Well-known activist Yassmin Abdel-Magied was named this year’s Champion of Change in recognition of becoming “a household name for shining the spotlight on the divisive voices that can flood the mainstream media”.
Speaking on video stream from London, Abdel-Magied said she was “chuffed, honoured and really humbled” to receive the reward.
“The FYA family is like no other and I am really, really grateful to be a part of it,” Abdel-Magied said.
“Sometimes social change happens and you don’t quite try to be the person that catalyses it, it just happens all around you and this has kind of been this year.
“But if there is anything that I want you all to know, it is that you can have the full weight of the mainstream media, government, and a lot of public opinion against you and you can survive and it will be great and you can have a lifetime supply of awesome tweets afterwards.”
FYA CEO, Jan Owen said the Unleashed Awards were an opportunity to recognise initiatives that give back, enrich communities and make a positive contribution to society, as well as the young people who lead them.
“These inspiring individuals and the initiatives they’re leading demonstrate the untapped potential of young people across Australia who have the talent, creativity, and ideas to create a more sustainable, equitable and prosperous society,” Owen said.
“The challenges they are inheriting make it not only important but absolutely vital that we provide them with opportunities, back their ideas, and encourage enterprise to develop their innovation capacity.”
The 2017 Unleashed Award winners were:
- Rookie Entrepreneur of the Year, Years 7-9 (Celebrating an innovative business, venture, or social enterprise that was created by students from years 7 - 9 at school): BCD Services.
- Rookie Entrepreneur of the Year, Years 10-12 (Celebrating an innovative business, venture, or social enterprise that was created by students from years 10-12 at school): Mental Music.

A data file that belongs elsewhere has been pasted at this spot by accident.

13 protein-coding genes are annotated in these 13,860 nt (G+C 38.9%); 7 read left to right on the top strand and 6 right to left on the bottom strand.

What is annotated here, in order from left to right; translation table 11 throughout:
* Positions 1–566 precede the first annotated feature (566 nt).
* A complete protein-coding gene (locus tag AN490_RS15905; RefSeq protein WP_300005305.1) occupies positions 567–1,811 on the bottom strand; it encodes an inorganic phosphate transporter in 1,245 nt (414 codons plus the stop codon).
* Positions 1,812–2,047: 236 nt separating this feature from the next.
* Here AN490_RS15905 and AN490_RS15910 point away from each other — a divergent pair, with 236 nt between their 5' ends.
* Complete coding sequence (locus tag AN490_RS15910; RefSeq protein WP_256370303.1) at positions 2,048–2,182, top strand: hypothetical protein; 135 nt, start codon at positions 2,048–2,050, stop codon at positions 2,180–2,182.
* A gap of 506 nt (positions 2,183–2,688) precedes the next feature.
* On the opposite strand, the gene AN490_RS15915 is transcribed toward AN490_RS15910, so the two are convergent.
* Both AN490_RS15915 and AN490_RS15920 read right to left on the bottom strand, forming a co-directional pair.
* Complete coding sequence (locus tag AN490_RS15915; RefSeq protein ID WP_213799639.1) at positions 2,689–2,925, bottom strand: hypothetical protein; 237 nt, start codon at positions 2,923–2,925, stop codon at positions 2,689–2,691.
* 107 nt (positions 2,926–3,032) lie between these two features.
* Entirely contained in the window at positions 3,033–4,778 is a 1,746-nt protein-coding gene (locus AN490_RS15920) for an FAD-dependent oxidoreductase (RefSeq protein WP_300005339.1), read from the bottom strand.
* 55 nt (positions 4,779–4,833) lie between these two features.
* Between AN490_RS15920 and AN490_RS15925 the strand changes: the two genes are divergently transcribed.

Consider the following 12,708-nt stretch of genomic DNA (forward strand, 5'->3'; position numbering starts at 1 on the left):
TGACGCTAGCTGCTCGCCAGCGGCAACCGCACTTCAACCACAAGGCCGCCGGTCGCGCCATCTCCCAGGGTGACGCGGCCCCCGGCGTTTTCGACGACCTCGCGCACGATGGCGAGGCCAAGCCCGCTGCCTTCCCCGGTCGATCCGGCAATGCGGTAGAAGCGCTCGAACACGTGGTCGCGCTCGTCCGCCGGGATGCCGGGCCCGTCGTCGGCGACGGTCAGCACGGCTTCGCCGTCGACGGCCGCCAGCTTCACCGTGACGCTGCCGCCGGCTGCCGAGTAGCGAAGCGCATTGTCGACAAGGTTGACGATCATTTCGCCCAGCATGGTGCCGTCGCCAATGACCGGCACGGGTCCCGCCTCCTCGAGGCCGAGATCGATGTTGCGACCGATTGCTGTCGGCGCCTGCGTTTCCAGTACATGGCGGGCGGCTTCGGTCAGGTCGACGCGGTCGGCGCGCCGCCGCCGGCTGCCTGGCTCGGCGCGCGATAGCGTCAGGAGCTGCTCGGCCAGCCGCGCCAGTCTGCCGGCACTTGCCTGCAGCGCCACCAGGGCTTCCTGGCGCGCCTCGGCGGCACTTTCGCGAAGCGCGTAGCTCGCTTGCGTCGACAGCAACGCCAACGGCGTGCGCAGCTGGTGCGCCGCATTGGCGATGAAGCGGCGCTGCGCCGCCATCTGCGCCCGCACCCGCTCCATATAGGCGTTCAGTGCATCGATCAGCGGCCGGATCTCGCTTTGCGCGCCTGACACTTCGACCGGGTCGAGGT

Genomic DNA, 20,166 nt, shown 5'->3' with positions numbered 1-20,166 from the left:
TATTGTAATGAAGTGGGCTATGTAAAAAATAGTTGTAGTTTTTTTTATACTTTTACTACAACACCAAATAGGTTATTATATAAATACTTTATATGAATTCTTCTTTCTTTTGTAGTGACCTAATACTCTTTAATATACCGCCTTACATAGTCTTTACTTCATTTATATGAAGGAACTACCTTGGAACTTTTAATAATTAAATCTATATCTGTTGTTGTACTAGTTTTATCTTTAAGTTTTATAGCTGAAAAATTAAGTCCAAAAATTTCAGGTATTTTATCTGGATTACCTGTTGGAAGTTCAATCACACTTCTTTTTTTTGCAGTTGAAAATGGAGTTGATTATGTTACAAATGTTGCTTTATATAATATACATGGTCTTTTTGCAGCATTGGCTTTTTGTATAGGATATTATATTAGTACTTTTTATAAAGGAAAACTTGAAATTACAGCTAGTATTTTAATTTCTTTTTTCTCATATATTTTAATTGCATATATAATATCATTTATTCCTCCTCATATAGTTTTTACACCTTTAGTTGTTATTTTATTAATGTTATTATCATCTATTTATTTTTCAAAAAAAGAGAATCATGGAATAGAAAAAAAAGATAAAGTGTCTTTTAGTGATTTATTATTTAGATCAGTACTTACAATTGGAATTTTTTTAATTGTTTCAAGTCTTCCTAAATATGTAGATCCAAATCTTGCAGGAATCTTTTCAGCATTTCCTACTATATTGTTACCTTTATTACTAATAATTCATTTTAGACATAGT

- Jumpstart Award (Celebrating a venture, social enterprise or business just starting out with a social purpose led by a young person aged 12-18): Please Fix
- Local Legend Award (Celebrating a social enterprise or business led by young people aged 15-25 making a genuine impact in their local community and beyond): E-Raced (Prudence Melom).
- Vanguard Award (Celebrating a social enterprise or business led by young people aged 18-29 making a genuine impact in their local community and beyond, with a significant potential to grow): Catalysr.
- Gamechanger Award (Celebrating social enterprises and venture led by young people aged 18-29 changing the game which has a history of genuine impact and leading changemakers of their generation): Little Dreamers.
- New Work Order Award (Celebrating Australian businesses, organisations and educational institutions such as Universities and Schools that a commitment to preparing young people for the future of work and the world): The Global Consulting Group.
- Champion of Change Award (Celebrating a public figure leading the way in social change and using their influence to make a positive difference in the community): Yassmin Abdel-Magied.
- Inspired Citizen Award (Celebrating young people who recognise and act on their potential to lead positive change in their communities): Stomping Out Stereotypes, Frankston High School, VIC.